EEOC Sues Scottish Food Systems / Laurinburg KFC Take Home for Religious Discrimination

Laurinburg Companies Unlawfully Fired Pentecostal Employee for Refusing to Wear Pants, Federal Agency Charges

LAURINBURG, NC - Scottish Food Systems, Inc. and Laurinburg KFC Take Home, Inc., two North Carolina corporations that operate a chain of Kentucky Fried Chicken restaurants in eastern North Carolina, violated federal law by failing to accommodate an employee's religious beliefs and firing her because of her religion, the U.S. Equal Employment Opportunity Commission (EEOC) charged in an employment discrimination lawsuit filed today.  

According to the EEOC's complaint, Sheila Silver converted to Pentecostalism in 2010.  As a member of the Pentecostal church, Silver believes women should wear skirts and, in accordance with this religious belief, has not worn pants since the fall of 2010.  Silver has worked for various Kentucky Fried Chicken restaurants since 1992.  Scottish Food Systems and Laurinburg KFC Take Home purchased the KFC restaurant where Silver worked in April 2013.  At that time, they informed Silver she must wear pants to work because of their dress code policy.  Silver told Scottish Food Systems and Laurinburg KFC Take Home she could not wear pants because of her religious beliefs.  The companies ultimately fired her for refusing to wear pants to work.  

Such alleged conduct violates Title VII of the Civil Rights Act of 1964, which requires employers to reasonably accommodate an employees' due to their religious beliefs as long as doing so does not pose an undue hardship.  The EEOC filed suit in U.S. District Court for the Middle District of North Carolina (EEOC v. Scottish Food Systems, Inc. d/b/a Kentucky Fried Chicken and Laurinburg KFC Take Home, Inc. d/b/a Kentucky Fried Chicken, Civil Action No. 1:13-CV-00796) after first attempting to reach a voluntary settlement through its conciliation process.  The EEOC seeks back pay, compensatory damages and punitive damages, as well as injunctive relief.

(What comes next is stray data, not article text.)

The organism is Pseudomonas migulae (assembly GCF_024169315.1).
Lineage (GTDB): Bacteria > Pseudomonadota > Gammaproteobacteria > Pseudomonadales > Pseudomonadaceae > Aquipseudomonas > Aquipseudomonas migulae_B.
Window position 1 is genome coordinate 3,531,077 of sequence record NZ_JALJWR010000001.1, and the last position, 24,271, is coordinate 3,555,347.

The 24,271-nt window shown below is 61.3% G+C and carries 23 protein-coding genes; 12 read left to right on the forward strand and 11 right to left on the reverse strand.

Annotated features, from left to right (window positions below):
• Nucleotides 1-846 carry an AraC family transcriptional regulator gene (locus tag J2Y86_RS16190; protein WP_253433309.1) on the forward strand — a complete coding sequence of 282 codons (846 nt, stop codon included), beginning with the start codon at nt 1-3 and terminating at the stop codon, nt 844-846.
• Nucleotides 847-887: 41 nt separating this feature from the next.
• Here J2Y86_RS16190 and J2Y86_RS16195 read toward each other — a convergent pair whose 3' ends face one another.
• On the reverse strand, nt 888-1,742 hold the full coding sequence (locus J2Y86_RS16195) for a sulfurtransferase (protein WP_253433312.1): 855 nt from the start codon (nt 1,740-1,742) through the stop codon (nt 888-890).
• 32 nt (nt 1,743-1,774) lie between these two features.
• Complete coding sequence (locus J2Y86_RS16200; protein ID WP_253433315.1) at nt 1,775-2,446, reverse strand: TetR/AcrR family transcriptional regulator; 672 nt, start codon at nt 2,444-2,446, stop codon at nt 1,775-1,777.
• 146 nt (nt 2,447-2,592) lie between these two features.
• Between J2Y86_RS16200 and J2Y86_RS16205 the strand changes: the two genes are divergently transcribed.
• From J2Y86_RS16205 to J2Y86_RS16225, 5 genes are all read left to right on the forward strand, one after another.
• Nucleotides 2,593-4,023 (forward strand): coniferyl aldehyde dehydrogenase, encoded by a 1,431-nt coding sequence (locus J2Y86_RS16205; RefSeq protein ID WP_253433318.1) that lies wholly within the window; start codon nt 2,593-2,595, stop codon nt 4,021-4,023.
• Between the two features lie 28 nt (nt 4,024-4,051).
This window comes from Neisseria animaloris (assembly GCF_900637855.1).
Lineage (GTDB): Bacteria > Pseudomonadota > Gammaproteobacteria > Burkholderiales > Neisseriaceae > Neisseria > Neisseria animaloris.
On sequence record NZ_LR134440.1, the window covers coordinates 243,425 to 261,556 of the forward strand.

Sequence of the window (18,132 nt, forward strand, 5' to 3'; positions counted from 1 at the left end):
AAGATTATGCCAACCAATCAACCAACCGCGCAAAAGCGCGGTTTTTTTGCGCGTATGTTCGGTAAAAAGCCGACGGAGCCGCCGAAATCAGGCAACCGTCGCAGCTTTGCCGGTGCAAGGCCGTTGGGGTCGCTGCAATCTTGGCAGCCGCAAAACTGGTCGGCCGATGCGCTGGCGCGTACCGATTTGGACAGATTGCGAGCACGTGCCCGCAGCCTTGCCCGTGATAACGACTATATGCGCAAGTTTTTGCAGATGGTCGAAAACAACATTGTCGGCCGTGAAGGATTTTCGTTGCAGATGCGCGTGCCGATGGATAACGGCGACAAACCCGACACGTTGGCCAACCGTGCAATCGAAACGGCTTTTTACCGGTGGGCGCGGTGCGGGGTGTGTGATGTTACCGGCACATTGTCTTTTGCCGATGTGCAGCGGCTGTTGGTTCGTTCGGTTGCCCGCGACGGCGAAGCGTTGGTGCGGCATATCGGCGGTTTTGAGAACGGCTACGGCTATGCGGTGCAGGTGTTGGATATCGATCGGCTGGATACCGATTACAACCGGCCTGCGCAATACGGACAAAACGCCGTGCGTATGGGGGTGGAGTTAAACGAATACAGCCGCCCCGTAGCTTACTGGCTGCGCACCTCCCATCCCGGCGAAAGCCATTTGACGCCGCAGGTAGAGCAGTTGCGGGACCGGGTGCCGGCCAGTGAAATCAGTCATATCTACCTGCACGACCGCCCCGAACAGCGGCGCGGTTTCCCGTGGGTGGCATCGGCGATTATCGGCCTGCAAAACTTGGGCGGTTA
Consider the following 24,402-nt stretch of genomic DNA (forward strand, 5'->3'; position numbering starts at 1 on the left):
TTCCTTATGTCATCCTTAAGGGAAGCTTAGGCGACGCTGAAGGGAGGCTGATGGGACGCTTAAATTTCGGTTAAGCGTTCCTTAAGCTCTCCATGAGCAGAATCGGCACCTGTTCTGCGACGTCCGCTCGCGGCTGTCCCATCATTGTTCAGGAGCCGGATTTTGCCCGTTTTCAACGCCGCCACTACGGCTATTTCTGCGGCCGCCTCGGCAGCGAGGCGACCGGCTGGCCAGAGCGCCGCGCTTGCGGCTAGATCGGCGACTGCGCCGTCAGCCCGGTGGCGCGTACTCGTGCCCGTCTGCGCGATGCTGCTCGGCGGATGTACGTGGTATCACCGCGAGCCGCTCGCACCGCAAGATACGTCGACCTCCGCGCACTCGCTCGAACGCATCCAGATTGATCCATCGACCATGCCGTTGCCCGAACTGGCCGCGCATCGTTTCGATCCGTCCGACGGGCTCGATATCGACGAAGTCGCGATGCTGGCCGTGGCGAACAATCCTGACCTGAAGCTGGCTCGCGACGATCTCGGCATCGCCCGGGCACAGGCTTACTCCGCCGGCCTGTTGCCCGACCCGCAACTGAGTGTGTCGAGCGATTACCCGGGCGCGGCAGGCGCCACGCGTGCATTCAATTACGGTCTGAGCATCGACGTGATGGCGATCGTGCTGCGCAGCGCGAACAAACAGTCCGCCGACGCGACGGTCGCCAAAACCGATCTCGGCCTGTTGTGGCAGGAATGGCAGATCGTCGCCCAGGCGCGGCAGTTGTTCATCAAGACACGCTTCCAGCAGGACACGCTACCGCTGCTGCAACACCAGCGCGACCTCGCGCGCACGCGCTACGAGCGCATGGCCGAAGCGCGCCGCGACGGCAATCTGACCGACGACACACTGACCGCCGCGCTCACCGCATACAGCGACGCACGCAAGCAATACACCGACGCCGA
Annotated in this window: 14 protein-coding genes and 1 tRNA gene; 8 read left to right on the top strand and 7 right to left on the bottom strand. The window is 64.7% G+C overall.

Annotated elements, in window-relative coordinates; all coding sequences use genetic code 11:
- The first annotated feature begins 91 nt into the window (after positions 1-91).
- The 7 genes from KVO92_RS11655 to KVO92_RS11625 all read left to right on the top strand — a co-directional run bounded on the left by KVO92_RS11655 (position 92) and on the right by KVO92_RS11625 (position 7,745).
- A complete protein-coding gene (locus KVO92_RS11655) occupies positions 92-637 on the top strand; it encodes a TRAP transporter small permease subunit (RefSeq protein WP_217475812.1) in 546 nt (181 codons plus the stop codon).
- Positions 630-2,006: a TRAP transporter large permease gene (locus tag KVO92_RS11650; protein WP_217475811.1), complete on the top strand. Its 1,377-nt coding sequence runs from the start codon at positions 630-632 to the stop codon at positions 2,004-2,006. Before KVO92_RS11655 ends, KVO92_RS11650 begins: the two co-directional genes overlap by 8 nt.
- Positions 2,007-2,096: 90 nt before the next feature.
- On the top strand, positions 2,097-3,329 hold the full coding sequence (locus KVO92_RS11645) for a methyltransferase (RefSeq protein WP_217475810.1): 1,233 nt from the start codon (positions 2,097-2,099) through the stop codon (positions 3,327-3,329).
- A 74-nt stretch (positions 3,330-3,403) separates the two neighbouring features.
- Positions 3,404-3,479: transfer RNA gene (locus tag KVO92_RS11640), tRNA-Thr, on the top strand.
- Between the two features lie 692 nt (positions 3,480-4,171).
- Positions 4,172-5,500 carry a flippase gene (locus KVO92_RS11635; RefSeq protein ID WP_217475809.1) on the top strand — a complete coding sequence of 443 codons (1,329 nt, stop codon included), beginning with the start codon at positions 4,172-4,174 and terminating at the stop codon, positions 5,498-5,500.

"Employers must respect employees' sincerely held religious beliefs and carefully consider requests made by employees based on those beliefs," said Lynette A. Barnes, regional attorney for the EEOC's Charlotte District Office, which includes the EEOC's Raleigh Area Office, where the charge of discrimination was filed. "This case demonstrates the EEOC's continued commitment to fighting religious discrimination in the workplace." 

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DISCLAIMER: Because of the generality of this update, the information provided herein may not be applicable in all situations and should not be acted upon without specific legal advice based on particular situations.

© U.S. Equal Employment Opportunity Commission (EEOC) | Attorney Advertising

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